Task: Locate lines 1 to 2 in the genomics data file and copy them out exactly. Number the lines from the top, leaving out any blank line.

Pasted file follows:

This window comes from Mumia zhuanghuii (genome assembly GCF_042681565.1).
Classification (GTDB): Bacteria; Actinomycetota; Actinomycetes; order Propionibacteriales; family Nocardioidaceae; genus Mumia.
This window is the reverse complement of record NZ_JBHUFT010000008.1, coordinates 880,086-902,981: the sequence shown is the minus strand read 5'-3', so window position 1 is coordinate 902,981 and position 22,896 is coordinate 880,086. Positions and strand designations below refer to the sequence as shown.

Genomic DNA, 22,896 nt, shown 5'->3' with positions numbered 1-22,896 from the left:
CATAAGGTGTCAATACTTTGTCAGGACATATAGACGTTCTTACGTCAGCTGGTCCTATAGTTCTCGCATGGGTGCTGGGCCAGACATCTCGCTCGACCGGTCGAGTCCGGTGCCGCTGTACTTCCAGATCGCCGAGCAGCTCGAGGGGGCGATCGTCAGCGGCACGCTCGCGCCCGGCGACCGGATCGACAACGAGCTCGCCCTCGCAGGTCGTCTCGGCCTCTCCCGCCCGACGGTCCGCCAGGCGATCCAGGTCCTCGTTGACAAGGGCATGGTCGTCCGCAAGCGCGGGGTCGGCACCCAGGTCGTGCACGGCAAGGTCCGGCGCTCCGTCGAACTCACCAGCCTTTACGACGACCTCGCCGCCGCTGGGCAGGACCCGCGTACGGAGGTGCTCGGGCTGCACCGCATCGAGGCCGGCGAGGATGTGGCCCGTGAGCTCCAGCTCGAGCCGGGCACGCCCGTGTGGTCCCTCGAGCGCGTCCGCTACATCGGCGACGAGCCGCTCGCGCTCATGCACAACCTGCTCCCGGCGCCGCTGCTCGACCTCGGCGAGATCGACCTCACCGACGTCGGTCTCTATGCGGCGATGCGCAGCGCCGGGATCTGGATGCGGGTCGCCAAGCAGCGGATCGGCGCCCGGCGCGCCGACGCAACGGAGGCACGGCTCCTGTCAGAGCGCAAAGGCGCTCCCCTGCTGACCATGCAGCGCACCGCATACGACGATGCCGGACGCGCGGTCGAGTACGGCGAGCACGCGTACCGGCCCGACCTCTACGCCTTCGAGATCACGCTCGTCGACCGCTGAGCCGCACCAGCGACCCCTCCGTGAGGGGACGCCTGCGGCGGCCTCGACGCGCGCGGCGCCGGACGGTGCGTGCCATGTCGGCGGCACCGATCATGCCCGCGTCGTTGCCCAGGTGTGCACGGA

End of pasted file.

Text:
This window comes from Mumia zhuanghuii (genome assembly GCF_042681565.1).
Classification (GTDB): Bacteria; Actinomycetota; Actinomycetes; order Propionibacteriales; family Nocardioidaceae; genus Mumia.